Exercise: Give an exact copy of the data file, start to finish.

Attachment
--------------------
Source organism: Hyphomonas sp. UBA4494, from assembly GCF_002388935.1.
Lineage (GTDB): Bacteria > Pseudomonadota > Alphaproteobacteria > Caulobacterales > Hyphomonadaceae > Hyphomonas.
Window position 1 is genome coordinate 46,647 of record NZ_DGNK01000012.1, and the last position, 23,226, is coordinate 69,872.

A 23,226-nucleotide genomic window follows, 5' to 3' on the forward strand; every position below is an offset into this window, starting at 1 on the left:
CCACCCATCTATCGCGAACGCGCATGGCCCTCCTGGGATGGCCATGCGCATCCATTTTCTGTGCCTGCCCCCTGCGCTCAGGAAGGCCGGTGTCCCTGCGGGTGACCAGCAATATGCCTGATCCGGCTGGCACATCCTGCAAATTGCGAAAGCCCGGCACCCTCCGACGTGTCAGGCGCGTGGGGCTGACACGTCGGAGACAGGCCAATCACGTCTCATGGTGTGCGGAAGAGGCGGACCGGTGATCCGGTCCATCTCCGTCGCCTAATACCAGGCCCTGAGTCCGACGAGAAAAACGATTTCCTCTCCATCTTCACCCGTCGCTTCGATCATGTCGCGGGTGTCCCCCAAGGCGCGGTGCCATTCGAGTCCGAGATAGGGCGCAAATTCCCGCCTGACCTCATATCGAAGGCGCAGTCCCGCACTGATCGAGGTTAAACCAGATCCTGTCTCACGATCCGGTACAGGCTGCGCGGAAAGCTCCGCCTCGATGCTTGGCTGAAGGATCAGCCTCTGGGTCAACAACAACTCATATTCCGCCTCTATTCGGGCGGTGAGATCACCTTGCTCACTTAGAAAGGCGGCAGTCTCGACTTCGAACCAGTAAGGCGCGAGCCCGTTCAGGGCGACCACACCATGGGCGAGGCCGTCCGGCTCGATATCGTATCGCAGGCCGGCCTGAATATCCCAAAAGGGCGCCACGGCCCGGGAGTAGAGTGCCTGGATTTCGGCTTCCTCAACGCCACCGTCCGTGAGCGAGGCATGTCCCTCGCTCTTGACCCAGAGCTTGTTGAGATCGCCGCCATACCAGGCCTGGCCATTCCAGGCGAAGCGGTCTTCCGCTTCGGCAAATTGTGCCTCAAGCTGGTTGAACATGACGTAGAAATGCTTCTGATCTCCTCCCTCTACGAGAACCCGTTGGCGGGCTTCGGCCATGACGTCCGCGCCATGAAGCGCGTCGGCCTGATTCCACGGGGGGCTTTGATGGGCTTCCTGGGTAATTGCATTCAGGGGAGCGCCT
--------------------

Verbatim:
Source organism: Hyphomonas sp. UBA4494, from assembly GCF_002388935.1.
Lineage (GTDB): Bacteria > Pseudomonadota > Alphaproteobacteria > Caulobacterales > Hyphomonadaceae > Hyphomonas.
Window position 1 is genome coordinate 46,647 of record NZ_DGNK01000012.1, and the last position, 23,226, is coordinate 69,872.

A 23,226-nucleotide genomic window follows, 5' to 3' on the forward strand; every position below is an offset into this window, starting at 1 on the left:
CCACCCATCTATCGCGAACGCGCATGGCCCTCCTGGGATGGCCATGCGCATCCATTTTCTGTGCCTGCCCCCTGCGCTCAGGAAGGCCGGTGTCCCTGCGGGTGACCAGCAATATGCCTGATCCGGCTGGCACATCCTGCAAATTGCGAAAGCCCGGCACCCTCCGACGTGTCAGGCGCGTGGGGCTGACACGTCGGAGACAGGCCAATCACGTCTCATGGTGTGCGGAAGAGGCGGACCGGTGATCCGGTCCATCTCCGTCGCCTAATACCAGGCCCTGAGTCCGACGAGAAAAACGATTTCCTCTCCATCTTCACCCGTCGCTTCGATCATGTCGCGGGTGTCCCCCAAGGCGCGGTGCCATTCGAGTCCGAGATAGGGCGCAAATTCCCGCCTGACCTCATATCGAAGGCGCAGTCCCGCACTGATCGAGGTTAAACCAGATCCTGTCTCACGATCCGGTACAGGCTGCGCGGAAAGCTCCGCCTCGATGCTTGGCTGAAGGATCAGCCTCTGGGTCAACAACAACTCATATTCCGCCTCTATTCGGGCGGTGAGATCACCTTGCTCACTTAGAAAGGCGGCAGTCTCGACTTCGAACCAGTAAGGCGCGAGCCCGTTCAGGGCGACCACACCATGGGCGAGGCCGTCCGGCTCGATATCGTATCGCAGGCCGGCCTGAATATCCCAAAAGGGCGCCACGGCCCGGGAGTAGAGTGCCTGGATTTCGGCTTCCTCAACGCCACCGTCCGTGAGCGAGGCATGTCCCTCGCTCTTGACCCAGAGCTTGTTGAGATCGCCGCCATACCAGGCCTGGCCATTCCAGGCGAAGCGGTCTTCCGCTTCGGCAAATTGTGCCTCAAGCTGGTTGAACATGACGTAGAAATGCTTCTGATCTCCTCCCTCTACGAGAACCCGTTGGCGGGCTTCGGCCATGACGTCCGCGCCATGAAGCGCGTCGGCCTGATTCCACGGGGGGCTTTGATGGGCTTCCTGGGTAATTGCATTCAGGGGAGCGCCT